Students with ASD present unique challenges to school systems. Despite these challenges, federal laws require that schools implement research-based practices in the least restrictive environment (LRE). The LRE is often deemed to be the general education classroom and the primary intervention agent is often the classroom teacher. Ensuring students with ASD receive effective intervention in these least restrictive and inclusive school settings will depend, in part, on the extent to which teachers and school personnel are prepared to implement research-based interventions. The purpose of this article is to provide a summary of research-based interventions for students with ASD. Our focus in this summary is on interventions that can be implemented in inclusive school settings by teachers and classroom support personnel. We first provide a general overview of interventions designed to reduce challenging behavior, teach communication skills, and improve social relationships. This is followed by a discussion of the obstacles to intervention implementation that may be present in school settings. Finally, we conclude by offering a list of intervention guidelines.
Smith, I.M., Koegel, R.L., Koegel, L.K., Openden, D.A., Fossum, K.L., & Bryson, S.E. (2010). Effectiveness of a novel community-based early intervention model for children with autistic spectrum disorder. American Journal on Intellectual and Developmental Disabilities, Vol. 115, No. 6, 504-523.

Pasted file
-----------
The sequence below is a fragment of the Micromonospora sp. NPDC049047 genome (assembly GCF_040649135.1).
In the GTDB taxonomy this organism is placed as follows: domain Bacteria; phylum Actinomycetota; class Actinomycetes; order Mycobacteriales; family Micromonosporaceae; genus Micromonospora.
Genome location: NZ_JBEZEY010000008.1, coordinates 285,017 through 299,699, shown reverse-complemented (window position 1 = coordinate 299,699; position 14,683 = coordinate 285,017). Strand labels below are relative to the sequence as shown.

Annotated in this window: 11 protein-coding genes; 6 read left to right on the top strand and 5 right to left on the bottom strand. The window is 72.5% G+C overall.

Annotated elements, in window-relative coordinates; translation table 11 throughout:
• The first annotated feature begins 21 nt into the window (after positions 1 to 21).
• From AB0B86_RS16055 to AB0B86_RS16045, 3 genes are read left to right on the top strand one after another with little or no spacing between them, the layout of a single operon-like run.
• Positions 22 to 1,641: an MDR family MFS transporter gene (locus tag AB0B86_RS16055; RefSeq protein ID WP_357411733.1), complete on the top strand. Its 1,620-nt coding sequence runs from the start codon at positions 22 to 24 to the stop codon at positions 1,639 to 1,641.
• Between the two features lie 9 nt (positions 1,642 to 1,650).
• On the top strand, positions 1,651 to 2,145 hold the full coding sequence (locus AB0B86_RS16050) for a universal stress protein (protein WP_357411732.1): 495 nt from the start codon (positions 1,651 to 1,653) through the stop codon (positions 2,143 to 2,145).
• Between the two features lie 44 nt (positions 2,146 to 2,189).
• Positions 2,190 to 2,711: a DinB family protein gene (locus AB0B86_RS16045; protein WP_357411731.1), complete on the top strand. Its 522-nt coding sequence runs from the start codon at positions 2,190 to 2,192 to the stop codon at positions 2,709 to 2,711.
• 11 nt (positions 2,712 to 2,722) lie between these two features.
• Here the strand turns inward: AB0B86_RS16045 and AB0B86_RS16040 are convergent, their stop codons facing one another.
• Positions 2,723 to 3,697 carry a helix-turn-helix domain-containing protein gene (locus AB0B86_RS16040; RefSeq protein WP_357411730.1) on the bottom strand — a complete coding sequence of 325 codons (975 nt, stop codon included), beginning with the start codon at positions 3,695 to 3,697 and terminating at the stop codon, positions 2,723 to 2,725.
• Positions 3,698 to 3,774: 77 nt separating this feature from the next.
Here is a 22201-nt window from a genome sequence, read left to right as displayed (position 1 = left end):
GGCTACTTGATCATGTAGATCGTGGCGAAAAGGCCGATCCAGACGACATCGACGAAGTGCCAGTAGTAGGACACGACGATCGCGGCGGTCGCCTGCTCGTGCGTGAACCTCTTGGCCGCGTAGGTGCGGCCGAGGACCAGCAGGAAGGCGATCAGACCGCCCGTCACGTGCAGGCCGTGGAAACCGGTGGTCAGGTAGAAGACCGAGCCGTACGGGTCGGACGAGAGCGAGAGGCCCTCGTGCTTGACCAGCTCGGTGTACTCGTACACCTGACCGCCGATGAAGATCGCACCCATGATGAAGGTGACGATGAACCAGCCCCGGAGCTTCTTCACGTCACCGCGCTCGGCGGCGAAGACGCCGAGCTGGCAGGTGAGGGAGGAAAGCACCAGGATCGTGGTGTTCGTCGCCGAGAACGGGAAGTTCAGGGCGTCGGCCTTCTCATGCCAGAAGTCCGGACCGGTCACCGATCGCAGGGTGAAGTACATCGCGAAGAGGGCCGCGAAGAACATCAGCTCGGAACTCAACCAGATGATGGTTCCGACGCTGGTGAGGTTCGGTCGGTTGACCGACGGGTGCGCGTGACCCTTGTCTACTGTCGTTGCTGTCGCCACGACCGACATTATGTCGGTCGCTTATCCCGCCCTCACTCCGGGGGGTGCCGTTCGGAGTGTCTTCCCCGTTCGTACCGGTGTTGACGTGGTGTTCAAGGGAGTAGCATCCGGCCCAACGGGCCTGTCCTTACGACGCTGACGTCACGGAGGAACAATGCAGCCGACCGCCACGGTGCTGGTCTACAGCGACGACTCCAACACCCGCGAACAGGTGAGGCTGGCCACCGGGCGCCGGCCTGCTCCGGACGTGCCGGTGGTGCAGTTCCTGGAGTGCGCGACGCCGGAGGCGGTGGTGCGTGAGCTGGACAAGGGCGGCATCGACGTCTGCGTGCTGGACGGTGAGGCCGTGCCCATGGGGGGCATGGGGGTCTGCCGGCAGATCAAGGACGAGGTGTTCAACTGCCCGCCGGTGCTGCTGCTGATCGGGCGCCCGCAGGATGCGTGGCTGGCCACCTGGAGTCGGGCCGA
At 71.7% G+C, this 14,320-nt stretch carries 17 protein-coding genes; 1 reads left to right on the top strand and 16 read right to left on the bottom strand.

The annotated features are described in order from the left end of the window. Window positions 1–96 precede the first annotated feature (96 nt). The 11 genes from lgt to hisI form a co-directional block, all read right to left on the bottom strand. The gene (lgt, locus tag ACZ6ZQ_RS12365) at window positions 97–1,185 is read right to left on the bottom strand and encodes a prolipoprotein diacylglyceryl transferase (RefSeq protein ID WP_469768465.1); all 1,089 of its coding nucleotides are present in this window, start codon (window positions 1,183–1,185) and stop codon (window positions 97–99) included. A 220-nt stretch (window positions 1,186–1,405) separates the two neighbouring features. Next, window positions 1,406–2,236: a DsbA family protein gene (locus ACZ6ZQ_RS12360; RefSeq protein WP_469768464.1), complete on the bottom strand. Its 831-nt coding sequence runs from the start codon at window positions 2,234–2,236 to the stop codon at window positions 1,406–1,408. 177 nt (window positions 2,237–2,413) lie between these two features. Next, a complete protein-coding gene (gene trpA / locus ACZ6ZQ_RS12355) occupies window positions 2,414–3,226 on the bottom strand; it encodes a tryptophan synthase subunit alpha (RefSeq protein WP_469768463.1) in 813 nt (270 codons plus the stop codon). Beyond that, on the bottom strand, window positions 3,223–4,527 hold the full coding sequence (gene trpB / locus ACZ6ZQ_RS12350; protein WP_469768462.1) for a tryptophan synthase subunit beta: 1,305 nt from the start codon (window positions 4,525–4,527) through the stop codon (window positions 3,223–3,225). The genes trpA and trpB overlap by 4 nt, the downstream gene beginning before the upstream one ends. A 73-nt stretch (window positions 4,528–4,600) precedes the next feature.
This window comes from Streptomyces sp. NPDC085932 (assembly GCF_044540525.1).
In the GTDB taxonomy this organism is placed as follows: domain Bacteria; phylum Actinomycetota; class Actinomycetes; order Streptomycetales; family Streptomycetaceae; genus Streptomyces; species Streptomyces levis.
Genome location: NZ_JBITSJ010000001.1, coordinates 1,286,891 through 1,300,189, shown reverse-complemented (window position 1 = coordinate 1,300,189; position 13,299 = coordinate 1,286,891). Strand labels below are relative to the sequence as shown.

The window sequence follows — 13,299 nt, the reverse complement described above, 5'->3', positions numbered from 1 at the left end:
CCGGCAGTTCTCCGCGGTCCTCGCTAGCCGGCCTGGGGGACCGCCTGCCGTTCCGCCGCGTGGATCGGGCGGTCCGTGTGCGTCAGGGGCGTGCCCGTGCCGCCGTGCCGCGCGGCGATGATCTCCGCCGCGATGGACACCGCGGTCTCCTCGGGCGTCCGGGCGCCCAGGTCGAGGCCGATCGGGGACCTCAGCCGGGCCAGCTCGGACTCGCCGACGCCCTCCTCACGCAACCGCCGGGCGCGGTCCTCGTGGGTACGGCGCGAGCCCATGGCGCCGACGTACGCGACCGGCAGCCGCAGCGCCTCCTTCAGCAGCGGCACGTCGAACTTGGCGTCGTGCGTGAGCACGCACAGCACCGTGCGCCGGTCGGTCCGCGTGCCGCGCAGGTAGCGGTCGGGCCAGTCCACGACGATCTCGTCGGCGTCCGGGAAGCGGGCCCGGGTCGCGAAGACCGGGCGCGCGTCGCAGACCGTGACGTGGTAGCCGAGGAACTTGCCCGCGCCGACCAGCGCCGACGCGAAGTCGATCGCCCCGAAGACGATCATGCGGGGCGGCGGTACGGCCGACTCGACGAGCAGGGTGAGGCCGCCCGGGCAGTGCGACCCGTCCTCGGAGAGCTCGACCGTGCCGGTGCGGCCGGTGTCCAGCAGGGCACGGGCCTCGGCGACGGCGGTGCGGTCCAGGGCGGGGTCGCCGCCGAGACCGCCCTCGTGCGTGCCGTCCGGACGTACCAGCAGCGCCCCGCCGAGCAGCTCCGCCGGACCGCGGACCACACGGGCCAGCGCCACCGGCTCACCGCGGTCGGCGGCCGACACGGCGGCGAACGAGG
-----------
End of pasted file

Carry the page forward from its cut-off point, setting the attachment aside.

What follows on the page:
The Nova Scotia early intensive behavior intervention model-NS EIBI (Bryson et al., 2007) for children with autistic spectrum disorders was designed to be feasible and sustainable in community settings. It combines parent training and naturalistic one-to-one behavior intervention employing Pivotal Response Treatment-PRT (R. Koegel & Koegel, 2006). We followed 45 children (33 males, mean baseline age = 50 months) for 12 months. Mean gains of 14.9 and 19.5 months were observed on expressive and receptive language measures, respectively, for children with an IQ of 50 or more at baseline versus 6.1 and 8.4 months for children with IQs less than 50. Behavior problems decreased significantly over the 1-year treatment for both groups, but autism symptoms decreased only for those with an IQ of 50 or more.
Lang. R., Koegel, L.K., Ashbaugh, K., Regester, A., Ence, W., & Smith, W. (2010). Physical exercise and individuals with autism spectrum disorders: A systematic review. Research in Autism Spectrum Disorders, Vol. 4, No. 4, 565-576.